Jerry Seinfeld did some stand up in Sioux Falls a few years ago. He riffed on our habit of talking about the weather. So indulge me (I’ll get into the spiritual stuff too).
We’re having some actual autumn here. That’s a thing for us because spring and fall are too often too short preludes to too much summer and too much winter. I walked the dogs in a warm south wind today as we head for a November 2nd record 75 degrees.
Jon Krakauer described the sky over Mt. Everest as an “aching blue.” Along about January, we’ll get a string of days with that same palate, and a bright yellow sun splashed in it. Old Sol is there like you might reach out and touch it. Only you can’t, and it doesn’t touch you, either. Bright and unfiltered as it is, you can only look at it – you can’t feel it in the subzero air.
And this brings me to where I am with God at the moment. God’s there – I have no doubt any more than I doubt the reality of the sun. But like the deep winter daylight, I’m not feeling God.
Non believers either don’t get this or scoff at it, which is sad because it means they haven’t felt God’s presence in a way that can set up the contrasting absence.
I remember the media flipping out when Mother Teresa’s writings revealed seasons of what I’m describing. She affirmed the reality of God – even the particular love for humanity revealed in Jesus – but confessed to passages of “emptiness and silence” in response to her prayers. The media thought this a massive, scandalous reveal. Christians recognized it as a family trait.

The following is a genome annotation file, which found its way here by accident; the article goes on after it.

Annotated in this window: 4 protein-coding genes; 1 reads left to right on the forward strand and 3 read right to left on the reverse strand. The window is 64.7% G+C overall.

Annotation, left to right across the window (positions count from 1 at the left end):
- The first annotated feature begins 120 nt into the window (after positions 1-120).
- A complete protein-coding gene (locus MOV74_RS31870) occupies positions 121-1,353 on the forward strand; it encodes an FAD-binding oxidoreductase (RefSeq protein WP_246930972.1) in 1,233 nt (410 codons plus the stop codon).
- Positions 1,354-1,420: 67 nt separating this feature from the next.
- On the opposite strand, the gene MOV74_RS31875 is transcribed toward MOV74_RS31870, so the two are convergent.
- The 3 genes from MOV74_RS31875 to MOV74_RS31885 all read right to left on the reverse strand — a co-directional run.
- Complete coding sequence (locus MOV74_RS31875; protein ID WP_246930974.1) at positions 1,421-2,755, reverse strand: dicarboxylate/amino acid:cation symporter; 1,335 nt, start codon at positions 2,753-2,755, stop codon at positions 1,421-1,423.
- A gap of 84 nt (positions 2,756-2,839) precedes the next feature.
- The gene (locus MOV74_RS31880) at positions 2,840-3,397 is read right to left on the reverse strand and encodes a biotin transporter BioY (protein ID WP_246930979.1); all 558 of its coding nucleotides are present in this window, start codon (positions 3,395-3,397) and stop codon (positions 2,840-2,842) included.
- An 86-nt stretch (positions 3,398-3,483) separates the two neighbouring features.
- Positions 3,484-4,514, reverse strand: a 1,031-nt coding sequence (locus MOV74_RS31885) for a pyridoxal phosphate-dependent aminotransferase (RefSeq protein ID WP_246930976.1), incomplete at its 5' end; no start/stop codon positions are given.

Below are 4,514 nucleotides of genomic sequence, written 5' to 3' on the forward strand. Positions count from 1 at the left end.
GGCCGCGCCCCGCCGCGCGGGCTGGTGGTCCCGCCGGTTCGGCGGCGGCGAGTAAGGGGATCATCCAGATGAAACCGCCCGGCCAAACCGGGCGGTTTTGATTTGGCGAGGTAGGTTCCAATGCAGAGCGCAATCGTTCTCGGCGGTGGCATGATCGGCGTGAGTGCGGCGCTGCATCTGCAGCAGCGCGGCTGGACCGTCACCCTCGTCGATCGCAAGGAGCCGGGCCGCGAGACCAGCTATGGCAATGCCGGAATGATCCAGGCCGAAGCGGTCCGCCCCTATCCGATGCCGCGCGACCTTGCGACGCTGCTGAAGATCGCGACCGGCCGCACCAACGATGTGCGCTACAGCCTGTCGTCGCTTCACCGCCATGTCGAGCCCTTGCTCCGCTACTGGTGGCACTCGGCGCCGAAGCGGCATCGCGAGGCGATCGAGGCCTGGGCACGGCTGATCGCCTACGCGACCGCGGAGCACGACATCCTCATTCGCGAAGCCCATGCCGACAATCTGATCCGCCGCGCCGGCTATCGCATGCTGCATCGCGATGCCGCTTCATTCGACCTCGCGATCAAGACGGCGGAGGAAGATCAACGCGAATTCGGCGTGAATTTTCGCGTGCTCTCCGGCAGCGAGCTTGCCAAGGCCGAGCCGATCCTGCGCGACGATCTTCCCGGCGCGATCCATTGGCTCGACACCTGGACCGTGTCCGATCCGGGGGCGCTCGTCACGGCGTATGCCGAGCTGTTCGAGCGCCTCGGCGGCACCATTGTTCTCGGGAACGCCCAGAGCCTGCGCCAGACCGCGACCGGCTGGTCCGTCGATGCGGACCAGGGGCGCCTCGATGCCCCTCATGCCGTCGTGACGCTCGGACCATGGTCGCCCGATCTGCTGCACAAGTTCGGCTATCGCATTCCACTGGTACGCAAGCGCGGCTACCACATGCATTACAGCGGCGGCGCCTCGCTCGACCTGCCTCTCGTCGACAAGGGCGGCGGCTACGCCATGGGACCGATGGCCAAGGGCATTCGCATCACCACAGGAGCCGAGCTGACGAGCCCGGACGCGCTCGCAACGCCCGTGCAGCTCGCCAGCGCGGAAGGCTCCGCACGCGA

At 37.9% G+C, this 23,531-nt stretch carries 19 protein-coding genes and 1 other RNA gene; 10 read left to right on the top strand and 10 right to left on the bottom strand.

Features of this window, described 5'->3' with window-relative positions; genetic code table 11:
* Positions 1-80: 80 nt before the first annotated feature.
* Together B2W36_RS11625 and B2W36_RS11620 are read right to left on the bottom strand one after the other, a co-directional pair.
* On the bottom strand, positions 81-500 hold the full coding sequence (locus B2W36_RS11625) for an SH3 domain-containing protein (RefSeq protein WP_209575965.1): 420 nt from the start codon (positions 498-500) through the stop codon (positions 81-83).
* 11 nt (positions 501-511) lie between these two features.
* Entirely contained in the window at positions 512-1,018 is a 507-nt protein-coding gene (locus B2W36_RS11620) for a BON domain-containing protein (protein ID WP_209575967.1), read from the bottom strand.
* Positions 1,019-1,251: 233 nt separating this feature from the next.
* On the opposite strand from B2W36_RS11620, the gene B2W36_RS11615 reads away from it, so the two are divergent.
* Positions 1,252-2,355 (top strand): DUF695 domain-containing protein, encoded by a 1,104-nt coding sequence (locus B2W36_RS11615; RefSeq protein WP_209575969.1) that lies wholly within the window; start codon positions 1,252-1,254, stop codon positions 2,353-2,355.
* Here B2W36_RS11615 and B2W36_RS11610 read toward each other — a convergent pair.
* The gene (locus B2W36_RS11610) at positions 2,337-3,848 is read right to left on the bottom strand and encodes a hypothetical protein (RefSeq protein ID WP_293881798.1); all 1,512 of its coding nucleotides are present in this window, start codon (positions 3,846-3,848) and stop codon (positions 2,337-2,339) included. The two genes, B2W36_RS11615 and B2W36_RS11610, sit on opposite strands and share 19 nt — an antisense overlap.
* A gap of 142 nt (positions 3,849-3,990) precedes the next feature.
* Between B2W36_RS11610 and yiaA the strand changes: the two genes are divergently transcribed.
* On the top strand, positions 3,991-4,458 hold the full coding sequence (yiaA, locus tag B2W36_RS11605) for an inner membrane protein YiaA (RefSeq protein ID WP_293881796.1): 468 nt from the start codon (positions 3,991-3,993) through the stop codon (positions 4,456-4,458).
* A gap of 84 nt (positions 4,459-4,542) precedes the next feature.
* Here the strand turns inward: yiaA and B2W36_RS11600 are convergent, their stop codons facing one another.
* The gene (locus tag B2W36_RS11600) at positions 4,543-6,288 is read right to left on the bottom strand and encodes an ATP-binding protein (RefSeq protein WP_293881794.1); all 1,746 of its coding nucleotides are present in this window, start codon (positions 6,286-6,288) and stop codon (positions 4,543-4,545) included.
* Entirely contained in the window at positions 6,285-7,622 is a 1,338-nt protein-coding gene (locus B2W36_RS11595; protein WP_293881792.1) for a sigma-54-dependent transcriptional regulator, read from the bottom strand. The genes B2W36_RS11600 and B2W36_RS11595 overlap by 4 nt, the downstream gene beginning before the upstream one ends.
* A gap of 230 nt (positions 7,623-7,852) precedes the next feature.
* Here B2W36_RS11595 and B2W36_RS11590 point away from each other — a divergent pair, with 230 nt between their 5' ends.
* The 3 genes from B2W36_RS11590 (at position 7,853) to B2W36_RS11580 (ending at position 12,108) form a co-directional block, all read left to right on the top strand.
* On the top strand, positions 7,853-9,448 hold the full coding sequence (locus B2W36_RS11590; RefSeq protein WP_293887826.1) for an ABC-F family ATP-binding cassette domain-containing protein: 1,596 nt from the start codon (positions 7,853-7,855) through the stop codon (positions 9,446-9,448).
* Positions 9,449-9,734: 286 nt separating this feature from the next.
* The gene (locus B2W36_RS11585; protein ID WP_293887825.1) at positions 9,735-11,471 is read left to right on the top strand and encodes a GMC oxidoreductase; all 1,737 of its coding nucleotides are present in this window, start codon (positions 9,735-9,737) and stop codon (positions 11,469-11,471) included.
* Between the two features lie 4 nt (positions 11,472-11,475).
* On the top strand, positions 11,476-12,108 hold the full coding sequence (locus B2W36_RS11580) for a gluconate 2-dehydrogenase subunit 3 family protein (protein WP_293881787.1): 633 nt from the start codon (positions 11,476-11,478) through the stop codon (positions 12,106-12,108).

This lack of contact isn’t depression. I’m not incapacitated by it, coffee still smells and tastes great, and I laugh out loud at these guys…
But it hurts. It’s like spousal silent treatment, where you know there’s a person who loves you or is at least your pal in the next room, but s/he’s shut off all transmission of any of that. It does become hard to pray. Comforts like worship and Bible reading lose their power, like Covid blighted tastebuds.
No great advice on my part (sorry you read this far to see that?). This is a thing to wait out. It comes and goes, more for some of us than others. I’m willing to bet there are some fortunate souls who don’t deal with this at all.
King David sang, “Though I walk through the valley of the shadow of death, I will fear no evil, for you are with me…” We slog through the valley of palpable frights and failures, sometimes with an invisible yet palpable God who calms and encourages, sometimes with a shiny something in the sky that we can’t feel.